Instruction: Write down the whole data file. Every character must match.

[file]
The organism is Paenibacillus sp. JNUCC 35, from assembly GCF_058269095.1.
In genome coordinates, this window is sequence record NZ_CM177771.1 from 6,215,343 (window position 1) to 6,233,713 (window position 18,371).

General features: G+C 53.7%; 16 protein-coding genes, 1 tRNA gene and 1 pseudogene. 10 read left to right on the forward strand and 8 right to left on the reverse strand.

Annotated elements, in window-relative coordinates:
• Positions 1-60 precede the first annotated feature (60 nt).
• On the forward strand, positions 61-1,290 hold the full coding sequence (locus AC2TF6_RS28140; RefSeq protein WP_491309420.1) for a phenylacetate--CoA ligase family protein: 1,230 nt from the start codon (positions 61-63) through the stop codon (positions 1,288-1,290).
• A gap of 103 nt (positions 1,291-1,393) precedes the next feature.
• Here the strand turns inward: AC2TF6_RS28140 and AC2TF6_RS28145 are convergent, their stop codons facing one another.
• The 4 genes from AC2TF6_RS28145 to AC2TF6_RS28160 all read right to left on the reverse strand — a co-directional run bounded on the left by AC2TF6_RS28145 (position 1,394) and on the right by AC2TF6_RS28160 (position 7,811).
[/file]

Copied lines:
The organism is Paenibacillus sp. JNUCC 35, from assembly GCF_058269095.1.
In genome coordinates, this window is sequence record NZ_CM177771.1 from 6,215,343 (window position 1) to 6,233,713 (window position 18,371).

General features: G+C 53.7%; 16 protein-coding genes, 1 tRNA gene and 1 pseudogene. 10 read left to right on the forward strand and 8 right to left on the reverse strand.

Annotated elements, in window-relative coordinates:
• Positions 1-60 precede the first annotated feature (60 nt).
• On the forward strand, positions 61-1,290 hold the full coding sequence (locus AC2TF6_RS28140; RefSeq protein WP_491309420.1) for a phenylacetate--CoA ligase family protein: 1,230 nt from the start codon (positions 61-63) through the stop codon (positions 1,288-1,290).
• A gap of 103 nt (positions 1,291-1,393) precedes the next feature.
• Here the strand turns inward: AC2TF6_RS28140 and AC2TF6_RS28145 are convergent, their stop codons facing one another.
• The 4 genes from AC2TF6_RS28145 to AC2TF6_RS28160 all read right to left on the reverse strand — a co-directional run bounded on the left by AC2TF6_RS28145 (position 1,394) and on the right by AC2TF6_RS28160 (position 7,811).